It’s a technology that the NTSB has recommended since 1995 be installed on commercial trucks.

In its most recent public notice on this topic, Top 10 Transportation Safety Recommendations for 2022-2023, the NTSB again recommended that collision avoidance technologies should be used in commercial vehicles.

The NTSB’s latest recommendation comes after its investigators released their report on a serial crash that occurred in Phoenix on June 9, 2021. NTSB investigators identified a large rig towing a tanker trailer that collided with a parked line of seven passenger vehicles at a distance of 62 miles. hour, killing four people and wounding 11 others, including a 6-year-old child.

During a hearing on March 28, 2023, where investigators released their findings, NTSB officials said the entire tragedy could have been avoided if there had been collision-avoidance technology aboard the large rig.

“We will do everything we can to enhance safety so this never happens again,” NTSB Chairwoman Jennifer Homendy said during the hearing.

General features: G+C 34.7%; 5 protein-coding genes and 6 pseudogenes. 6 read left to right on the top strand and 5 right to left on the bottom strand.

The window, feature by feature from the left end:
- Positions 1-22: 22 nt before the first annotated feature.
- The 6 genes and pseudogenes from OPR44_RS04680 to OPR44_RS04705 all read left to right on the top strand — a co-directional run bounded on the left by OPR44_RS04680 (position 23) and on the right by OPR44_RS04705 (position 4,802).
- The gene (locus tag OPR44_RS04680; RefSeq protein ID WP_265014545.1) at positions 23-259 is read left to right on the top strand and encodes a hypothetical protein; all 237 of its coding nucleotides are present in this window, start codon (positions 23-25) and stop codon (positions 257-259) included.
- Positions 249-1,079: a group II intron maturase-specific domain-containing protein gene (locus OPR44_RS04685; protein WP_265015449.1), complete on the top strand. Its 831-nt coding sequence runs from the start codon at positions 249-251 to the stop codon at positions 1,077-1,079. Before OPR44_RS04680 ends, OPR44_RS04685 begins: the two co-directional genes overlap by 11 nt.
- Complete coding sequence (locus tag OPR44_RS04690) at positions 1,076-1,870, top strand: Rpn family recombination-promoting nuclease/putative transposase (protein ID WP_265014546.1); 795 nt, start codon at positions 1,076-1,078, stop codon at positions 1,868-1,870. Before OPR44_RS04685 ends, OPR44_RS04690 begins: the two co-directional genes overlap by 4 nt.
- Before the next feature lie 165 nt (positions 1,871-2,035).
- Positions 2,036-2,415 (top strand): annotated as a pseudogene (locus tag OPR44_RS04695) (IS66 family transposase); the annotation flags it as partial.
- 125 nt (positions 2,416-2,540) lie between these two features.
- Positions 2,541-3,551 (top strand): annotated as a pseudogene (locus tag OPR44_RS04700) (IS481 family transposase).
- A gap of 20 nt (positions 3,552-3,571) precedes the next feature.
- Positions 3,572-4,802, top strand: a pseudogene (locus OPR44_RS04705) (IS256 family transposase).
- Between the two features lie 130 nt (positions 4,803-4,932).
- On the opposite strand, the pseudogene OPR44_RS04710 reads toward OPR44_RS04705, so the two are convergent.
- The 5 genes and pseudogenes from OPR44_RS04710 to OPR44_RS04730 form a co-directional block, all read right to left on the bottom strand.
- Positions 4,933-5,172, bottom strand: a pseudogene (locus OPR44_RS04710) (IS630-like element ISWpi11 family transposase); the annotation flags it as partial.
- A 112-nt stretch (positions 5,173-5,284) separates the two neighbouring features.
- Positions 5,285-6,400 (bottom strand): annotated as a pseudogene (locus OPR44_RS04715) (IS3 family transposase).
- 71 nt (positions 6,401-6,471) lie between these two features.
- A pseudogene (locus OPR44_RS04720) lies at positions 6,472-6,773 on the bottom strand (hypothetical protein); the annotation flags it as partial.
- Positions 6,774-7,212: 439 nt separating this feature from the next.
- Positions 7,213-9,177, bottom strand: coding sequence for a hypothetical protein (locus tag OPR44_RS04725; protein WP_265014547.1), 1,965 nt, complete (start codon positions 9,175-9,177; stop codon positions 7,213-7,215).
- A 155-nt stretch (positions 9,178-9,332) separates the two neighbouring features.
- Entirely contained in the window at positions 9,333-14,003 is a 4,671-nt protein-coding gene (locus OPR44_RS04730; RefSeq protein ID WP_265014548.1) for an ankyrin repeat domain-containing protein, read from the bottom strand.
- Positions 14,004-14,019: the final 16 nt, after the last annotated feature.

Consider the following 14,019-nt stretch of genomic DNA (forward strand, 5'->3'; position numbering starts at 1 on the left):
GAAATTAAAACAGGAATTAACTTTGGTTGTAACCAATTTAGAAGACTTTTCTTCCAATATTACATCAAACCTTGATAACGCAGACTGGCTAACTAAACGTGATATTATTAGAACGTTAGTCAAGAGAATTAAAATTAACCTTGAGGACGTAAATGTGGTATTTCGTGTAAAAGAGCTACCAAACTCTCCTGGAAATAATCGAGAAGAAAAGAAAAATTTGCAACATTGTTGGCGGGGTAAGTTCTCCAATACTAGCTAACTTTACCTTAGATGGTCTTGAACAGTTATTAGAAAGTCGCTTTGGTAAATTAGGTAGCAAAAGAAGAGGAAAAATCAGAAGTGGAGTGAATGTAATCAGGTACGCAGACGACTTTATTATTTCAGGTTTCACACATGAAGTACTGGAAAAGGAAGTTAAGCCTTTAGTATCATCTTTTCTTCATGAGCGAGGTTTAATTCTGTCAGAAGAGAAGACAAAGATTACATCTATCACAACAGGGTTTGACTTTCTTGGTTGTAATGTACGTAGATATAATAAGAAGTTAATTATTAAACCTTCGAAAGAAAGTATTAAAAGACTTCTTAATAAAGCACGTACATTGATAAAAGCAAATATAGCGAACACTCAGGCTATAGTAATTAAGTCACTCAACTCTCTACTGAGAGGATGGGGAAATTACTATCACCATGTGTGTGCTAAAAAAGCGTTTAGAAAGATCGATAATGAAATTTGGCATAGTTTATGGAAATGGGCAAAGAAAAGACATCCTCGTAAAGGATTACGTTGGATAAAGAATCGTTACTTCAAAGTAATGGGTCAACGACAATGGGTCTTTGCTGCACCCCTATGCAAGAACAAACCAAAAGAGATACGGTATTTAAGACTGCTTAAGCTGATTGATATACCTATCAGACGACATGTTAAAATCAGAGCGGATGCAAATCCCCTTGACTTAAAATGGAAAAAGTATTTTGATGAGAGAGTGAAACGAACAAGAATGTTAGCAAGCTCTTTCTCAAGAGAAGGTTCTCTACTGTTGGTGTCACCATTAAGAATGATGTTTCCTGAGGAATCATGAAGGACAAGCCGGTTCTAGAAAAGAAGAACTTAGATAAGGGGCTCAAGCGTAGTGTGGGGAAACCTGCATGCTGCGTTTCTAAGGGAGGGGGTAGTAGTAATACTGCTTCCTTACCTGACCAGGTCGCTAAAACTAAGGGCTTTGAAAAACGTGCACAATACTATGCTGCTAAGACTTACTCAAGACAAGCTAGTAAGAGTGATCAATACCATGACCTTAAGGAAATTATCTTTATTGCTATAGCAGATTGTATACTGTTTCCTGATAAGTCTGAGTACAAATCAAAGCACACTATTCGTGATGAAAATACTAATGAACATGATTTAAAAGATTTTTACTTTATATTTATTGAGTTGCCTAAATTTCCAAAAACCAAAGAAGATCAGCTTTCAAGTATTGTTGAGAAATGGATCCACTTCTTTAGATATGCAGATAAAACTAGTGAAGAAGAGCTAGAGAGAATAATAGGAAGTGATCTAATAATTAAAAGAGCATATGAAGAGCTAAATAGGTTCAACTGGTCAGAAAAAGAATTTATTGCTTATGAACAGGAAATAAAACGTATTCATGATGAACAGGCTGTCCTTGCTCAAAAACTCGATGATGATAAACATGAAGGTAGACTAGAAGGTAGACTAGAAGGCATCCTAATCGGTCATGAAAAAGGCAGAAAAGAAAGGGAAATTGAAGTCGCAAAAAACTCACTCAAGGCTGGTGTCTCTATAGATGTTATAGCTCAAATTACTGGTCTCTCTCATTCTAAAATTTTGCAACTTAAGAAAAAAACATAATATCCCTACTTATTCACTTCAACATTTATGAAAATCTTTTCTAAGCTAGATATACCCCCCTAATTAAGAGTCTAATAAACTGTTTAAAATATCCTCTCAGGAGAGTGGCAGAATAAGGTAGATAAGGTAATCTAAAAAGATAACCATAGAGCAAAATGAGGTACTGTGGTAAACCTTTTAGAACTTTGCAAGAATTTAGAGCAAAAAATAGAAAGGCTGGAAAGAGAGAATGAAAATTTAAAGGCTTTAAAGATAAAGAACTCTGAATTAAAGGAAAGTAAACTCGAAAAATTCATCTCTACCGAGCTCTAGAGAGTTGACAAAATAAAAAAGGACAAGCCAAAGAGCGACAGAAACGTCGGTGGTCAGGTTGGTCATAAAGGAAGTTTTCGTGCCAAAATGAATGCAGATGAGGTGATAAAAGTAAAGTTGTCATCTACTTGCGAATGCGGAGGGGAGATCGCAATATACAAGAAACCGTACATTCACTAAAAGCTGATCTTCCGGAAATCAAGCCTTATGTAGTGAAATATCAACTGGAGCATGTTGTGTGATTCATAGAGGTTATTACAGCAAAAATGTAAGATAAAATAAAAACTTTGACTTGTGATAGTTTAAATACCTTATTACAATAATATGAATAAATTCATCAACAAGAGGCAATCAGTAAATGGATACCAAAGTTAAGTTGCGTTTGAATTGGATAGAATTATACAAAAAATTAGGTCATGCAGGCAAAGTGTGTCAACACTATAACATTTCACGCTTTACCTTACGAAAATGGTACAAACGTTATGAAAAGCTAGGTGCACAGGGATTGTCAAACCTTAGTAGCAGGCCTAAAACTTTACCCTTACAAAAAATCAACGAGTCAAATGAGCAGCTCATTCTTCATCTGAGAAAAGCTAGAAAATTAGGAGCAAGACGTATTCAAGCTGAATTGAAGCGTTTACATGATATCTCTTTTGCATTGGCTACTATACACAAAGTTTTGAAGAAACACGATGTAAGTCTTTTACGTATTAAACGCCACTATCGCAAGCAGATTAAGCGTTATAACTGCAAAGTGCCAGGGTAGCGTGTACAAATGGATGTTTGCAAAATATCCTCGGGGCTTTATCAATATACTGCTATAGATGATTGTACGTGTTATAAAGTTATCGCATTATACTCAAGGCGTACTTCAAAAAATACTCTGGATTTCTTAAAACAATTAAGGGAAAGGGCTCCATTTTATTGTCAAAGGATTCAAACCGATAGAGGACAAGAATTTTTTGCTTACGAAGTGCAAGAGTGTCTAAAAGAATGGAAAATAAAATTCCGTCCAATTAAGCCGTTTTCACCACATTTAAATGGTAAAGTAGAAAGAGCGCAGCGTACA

Even the federal agency that sets rules and regulations for trucks, the National Highway Traffic Safety Administration (NHTSA), estimated in a 2017 report that driver-assistance technology, such as automatic emergency braking, could prevent 11,000 crashes each year.

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However, despite all this, only a few of these safety systems have been implemented by federal regulatory agencies.

CBS News asked Transportation Secretary Pete Buttigieg why the Department of Transportation doesn’t require these safety technologies in every truck on the road.

“There’s a lot of new technology coming online that holds a lot of promise,” Buttigieg said. “It doesn’t mean that the minute you see something exciting, it’s something you can ask everyone to adopt.”